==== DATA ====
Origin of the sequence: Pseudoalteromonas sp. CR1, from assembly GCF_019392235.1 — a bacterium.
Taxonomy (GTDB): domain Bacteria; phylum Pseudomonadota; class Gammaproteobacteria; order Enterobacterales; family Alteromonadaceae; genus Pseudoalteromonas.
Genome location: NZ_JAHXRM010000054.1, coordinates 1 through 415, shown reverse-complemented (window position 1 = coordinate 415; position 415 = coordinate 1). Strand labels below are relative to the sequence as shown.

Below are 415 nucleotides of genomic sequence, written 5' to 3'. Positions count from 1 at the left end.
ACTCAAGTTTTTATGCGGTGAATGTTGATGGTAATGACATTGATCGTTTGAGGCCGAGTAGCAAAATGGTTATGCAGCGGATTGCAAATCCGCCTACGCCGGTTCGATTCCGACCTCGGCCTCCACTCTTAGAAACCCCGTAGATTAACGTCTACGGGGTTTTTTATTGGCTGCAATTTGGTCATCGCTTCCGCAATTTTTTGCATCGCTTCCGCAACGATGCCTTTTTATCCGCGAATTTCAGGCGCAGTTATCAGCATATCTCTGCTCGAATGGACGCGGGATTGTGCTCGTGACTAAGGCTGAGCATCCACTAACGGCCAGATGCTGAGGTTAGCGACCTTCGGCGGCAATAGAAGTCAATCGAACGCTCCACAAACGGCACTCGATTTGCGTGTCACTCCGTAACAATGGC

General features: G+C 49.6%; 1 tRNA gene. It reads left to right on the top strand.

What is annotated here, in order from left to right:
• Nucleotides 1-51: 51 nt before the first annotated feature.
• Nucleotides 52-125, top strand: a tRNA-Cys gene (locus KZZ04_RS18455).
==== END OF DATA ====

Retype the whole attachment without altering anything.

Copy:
Origin of the sequence: Pseudoalteromonas sp. CR1, from assembly GCF_019392235.1 — a bacterium.
Taxonomy (GTDB): domain Bacteria; phylum Pseudomonadota; class Gammaproteobacteria; order Enterobacterales; family Alteromonadaceae; genus Pseudoalteromonas.
Genome location: NZ_JAHXRM010000054.1, coordinates 1 through 415, shown reverse-complemented (window position 1 = coordinate 415; position 415 = coordinate 1). Strand labels below are relative to the sequence as shown.

Below are 415 nucleotides of genomic sequence, written 5' to 3'. Positions count from 1 at the left end.
ACTCAAGTTTTTATGCGGTGAATGTTGATGGTAATGACATTGATCGTTTGAGGCCGAGTAGCAAAATGGTTATGCAGCGGATTGCAAATCCGCCTACGCCGGTTCGATTCCGACCTCGGCCTCCACTCTTAGAAACCCCGTAGATTAACGTCTACGGGGTTTTTTATTGGCTGCAATTTGGTCATCGCTTCCGCAATTTTTTGCATCGCTTCCGCAACGATGCCTTTTTATCCGCGAATTTCAGGCGCAGTTATCAGCATATCTCTGCTCGAATGGACGCGGGATTGTGCTCGTGACTAAGGCTGAGCATCCACTAACGGCCAGATGCTGAGGTTAGCGACCTTCGGCGGCAATAGAAGTCAATCGAACGCTCCACAAACGGCACTCGATTTGCGTGTCACTCCGTAACAATGGC

General features: G+C 49.6%; 1 tRNA gene. It reads left to right on the top strand.

What is annotated here, in order from left to right:
• Nucleotides 1-51: 51 nt before the first annotated feature.
• Nucleotides 52-125, top strand: a tRNA-Cys gene (locus KZZ04_RS18455).